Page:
I can, nevertheless, understand the problem that was raised as the more I researched the exhibition, the more complex it became. First and foremost, its original title in German was Transformer: Aspekte der Travestie, which means “Travesty”, and not “Transvestism”. This point of departure is crucial for analysing the body of work present in this show as a perspective that departs from the one of travesty and that articulates other topics like those of masquerade, ambiguity, fashion, politics, music, affects, sexuality, eroticism and so on. The way to convince those who were more sceptical about the show was, in fact, down to calling attention towards the curatorial complexity.
You’re 25 years old. If you were to re-stage “Transformer” with artists of your generation, which works would you include and why?
I would just provide a list of names – but that in any way can be associated to the artists present in the original exhibition. As you will see, as well, there are many more women (in the original show there was just one).
For a more poetic approach (as in Alex Silber) we have Adam Christenssen.
For a more theatrical approach, which stages the body and at times abstracts it (as in Klauke’s works) we have Agne Raceviciute.
For using the masque as a tool to freely express alternative subjectivities and thoughts, which could sometimes be identified as “madness” (as in Tony Morgan), we have Jenkin Van Zyl and Mette Sterre.
For the staging of a body in drag as an expressively powerful statement, shifting between the aesthetic and the political (as in Luciano Castelli and The Cockettes) we have Ruben Montini, A Man To Pet, Sink the Pink and the Yeast London Cabaret.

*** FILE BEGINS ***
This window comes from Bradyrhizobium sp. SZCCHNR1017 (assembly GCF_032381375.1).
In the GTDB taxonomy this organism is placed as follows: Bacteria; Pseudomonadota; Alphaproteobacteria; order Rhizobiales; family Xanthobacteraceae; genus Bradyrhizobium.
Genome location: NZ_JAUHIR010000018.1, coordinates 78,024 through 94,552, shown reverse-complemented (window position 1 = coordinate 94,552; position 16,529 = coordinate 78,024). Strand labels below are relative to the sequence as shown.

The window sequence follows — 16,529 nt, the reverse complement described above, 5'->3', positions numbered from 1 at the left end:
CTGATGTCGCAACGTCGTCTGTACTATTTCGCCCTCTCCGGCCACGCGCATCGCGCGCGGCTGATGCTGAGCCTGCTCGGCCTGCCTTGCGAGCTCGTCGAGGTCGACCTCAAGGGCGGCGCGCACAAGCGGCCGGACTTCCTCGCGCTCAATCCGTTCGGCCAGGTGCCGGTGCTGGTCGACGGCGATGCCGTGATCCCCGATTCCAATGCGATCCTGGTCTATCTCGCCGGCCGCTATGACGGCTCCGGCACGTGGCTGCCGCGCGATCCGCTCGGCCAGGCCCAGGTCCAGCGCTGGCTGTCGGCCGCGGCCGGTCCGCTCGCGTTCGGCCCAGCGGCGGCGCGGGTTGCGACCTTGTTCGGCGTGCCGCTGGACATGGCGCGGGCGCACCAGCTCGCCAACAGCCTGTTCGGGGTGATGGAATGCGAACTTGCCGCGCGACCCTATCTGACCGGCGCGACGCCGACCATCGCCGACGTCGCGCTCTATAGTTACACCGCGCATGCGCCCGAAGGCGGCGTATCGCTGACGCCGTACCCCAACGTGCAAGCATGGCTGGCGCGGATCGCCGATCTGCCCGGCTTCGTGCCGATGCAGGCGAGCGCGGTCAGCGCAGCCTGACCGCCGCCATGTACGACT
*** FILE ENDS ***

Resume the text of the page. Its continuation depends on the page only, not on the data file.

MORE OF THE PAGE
Finally, for bridging the underground practices within the popular scene and for the effort of living through their body the myths of other more famous people (as in Andy Warhol’s superstars) we have Jonny Woo, Dickie Beau and Rachel Maclean.
Thanks for the interview, Giulia and congratulation on the great show!
Transformer: Aspects of Travesty runs at Richard Saltoun till February 28th and is accompanied by a series of events, to include screenings, talks and performances. The gallery is opened Mon-Fri from 10am to 6pm, but it is closed during the weekend.
The exhibition includes works from Luciano Castelli, Jürgen Klauke, Urs Lüthi, Pierre Molinier, Tony Morgan, Luigi Ontani, Walter Pfeiffer, Andrew Sherwood, Katharina Sieverding, Werner Alex Meyer (alias Alex Silber), The Cockettes and Andy Warhol.